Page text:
The Federal Reserve has started its tightening cycle and the central bank’s economic projections point to a faster pace of rate increases than expected. Equities have rallied, with the S&P 500 ending last week up 6.2%, despite the Fed’s more hawkish stance. Economists at UBS think this move is justified.
Fed’s turn of speed isn’t inconsistent with rising stocks
“The Fed is re-establishing its inflation-fighting credentials, which is positive for long-term growth. Markets initially appeared to welcome the Fed’s efforts to get ahead of the curve with the 5-year/5-year forward inflation swap, a market-based measure of longer-term inflation expectations, falling from 2.65% to 2.51% after the rate decision.”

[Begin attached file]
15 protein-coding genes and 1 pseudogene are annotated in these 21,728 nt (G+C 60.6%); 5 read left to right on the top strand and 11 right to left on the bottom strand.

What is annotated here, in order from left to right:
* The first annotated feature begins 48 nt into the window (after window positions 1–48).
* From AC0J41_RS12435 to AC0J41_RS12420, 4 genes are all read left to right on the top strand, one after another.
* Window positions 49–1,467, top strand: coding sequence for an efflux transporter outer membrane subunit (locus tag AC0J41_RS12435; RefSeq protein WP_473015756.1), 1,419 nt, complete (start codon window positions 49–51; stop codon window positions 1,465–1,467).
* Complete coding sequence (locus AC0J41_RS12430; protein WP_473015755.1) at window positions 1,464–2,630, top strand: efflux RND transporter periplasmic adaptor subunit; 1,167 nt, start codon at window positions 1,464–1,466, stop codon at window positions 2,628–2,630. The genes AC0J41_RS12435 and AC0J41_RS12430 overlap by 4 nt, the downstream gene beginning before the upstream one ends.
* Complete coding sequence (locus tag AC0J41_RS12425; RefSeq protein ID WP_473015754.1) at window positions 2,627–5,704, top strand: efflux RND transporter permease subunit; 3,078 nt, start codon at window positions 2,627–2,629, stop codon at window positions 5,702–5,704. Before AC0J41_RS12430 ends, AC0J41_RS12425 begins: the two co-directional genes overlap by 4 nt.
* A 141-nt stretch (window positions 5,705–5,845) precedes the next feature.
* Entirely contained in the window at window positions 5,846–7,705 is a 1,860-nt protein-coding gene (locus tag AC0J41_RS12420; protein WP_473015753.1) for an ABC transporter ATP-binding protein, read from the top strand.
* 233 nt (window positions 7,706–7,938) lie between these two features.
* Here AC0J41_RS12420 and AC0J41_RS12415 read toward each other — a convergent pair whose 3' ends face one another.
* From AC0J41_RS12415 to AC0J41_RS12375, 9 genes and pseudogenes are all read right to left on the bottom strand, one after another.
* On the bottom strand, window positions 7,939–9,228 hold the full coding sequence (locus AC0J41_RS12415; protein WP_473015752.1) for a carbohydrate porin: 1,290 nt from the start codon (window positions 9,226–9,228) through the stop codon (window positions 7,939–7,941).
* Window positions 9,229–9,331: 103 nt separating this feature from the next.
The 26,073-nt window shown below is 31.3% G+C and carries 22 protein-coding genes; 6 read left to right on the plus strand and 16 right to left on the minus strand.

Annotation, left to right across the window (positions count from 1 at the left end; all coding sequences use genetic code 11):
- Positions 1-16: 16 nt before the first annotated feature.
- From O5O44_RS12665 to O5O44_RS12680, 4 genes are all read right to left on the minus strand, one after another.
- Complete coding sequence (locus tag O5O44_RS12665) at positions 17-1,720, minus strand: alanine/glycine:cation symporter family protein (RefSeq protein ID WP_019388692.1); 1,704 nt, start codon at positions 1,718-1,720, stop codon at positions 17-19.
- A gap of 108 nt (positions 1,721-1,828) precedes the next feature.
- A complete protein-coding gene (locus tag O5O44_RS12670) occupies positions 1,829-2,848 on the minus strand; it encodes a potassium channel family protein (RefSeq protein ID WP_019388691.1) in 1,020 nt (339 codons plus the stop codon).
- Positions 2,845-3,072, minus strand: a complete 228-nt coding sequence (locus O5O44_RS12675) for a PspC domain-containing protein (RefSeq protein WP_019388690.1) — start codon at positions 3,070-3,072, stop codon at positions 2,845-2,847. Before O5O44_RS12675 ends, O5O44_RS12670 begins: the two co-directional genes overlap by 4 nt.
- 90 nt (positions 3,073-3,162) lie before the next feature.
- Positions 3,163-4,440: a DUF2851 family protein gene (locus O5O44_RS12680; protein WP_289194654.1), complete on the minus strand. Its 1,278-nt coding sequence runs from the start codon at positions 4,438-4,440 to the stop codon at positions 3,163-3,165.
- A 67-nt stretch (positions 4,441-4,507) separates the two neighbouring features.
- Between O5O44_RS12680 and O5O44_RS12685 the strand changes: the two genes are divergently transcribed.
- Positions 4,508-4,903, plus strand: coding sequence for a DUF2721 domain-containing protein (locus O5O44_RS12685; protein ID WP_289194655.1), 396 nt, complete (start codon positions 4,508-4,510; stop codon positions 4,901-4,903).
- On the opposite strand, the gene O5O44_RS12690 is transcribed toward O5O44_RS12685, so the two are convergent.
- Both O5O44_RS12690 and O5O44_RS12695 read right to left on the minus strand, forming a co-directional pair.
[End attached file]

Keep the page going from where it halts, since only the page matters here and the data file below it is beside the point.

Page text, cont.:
“A flattening of yield curves is not a sign that markets expect an imminent recession. Even when a recession did follow an inversion, there was a long and variable lag. Recessions started, on average, 21 months after an inversion, with a range of 9-34 months. Since 1965, the S&P 500 has returned an average of 8% in the 12 months following a 2-year/10-year inversion.”
“Equity performance tends to be positive at the early stages of a rate hiking cycle. Since 1983, the S&P 500 has returned an average of 5.3% in the six months following the first Fed rate rise.”